- Category: Norfolk & Suffolk
Norfolk Broads Wild Life
The Norfolk Broads is Britain's largest protected wetland with national park status. Its lakes, interlaced with rivers and dykes, are home to some of the rarest plants, animals, birds, and insects in the UK.
Leave your car and experience the tranquility of being close to nature. Hire a boat and lazily cruse the River Bure to see moorhens stirring in the rushes. Walk or cycle along riverside paths to visit nature reserves and explore pretty villages.
Britain’s largest butterfly with a three-inch wingspan, the swallowtail, can only be found in the broads. The caterpillars feed on milk parsley growing among the reeds. During May, the pupa hatch and you can see them fluttering on sunny days among rainbow-coloured dragonfly.
Improvement to the water quality of all the Broads rivers has brought otter and water vole back, swimming, or shyly scurrying the river banks.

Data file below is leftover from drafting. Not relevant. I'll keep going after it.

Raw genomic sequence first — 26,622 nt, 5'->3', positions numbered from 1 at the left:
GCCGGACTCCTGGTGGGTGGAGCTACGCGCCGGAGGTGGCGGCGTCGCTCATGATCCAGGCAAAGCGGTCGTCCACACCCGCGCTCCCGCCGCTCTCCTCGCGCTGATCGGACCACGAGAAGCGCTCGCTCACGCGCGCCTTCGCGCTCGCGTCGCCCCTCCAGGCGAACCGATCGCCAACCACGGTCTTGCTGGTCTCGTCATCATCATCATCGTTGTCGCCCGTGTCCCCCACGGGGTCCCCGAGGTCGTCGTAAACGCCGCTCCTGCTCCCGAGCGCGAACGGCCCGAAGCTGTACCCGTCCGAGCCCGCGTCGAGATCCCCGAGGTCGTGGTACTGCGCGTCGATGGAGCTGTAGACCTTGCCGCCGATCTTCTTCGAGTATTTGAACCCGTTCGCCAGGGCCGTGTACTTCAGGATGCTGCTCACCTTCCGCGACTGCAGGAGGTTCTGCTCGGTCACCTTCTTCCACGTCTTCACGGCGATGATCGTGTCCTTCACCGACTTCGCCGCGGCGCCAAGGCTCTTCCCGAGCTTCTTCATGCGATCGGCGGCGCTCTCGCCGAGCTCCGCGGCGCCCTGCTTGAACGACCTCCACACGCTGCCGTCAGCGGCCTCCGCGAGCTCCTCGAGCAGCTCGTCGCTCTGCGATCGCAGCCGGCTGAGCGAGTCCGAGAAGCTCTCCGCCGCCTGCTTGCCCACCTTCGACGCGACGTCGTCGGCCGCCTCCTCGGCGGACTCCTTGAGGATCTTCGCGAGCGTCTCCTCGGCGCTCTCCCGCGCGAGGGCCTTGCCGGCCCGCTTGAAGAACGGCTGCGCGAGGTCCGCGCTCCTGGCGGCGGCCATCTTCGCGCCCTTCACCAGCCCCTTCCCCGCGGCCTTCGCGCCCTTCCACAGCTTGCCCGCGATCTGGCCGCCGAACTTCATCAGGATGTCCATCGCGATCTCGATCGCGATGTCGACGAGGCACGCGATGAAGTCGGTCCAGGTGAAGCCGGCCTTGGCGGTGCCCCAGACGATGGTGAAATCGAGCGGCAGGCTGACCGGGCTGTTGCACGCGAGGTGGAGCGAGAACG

The broads are a haven for rare birds too, like the bittern with a wingspan over 100cms. Found hidden in the reed beds feeding on fish, frogs and insects, with its water-level nest built from dead reeds. It’s a large buff-brown bird similar to the heron, with loose throat feathers and short legs. The male makes a foghorn-like booming sound which can travel up to 5km on a calm night.
The coot is more common, having a plump sooty-grey body and black head. The bearded tit climbs the reed stems nimbly feeding on insects and reed seeds, and the male has a very distinctive black facial stripe and a blue-grey cap. Other birds on the broads are the snipe, redshank, and the sedge and reed warblers.
The broads also attract an abundance of wild flowers. The delicate ragged robin and cuckoo flower – or showier blooms like the lily, willow herb and loosestrife, can be seen in the spring. Then there are figworts and burr marigolds all with their own individual charm. Some flora has medicinal powers, like the valerian, with its delicate cluster of pale pink flowers, thought to fight infection.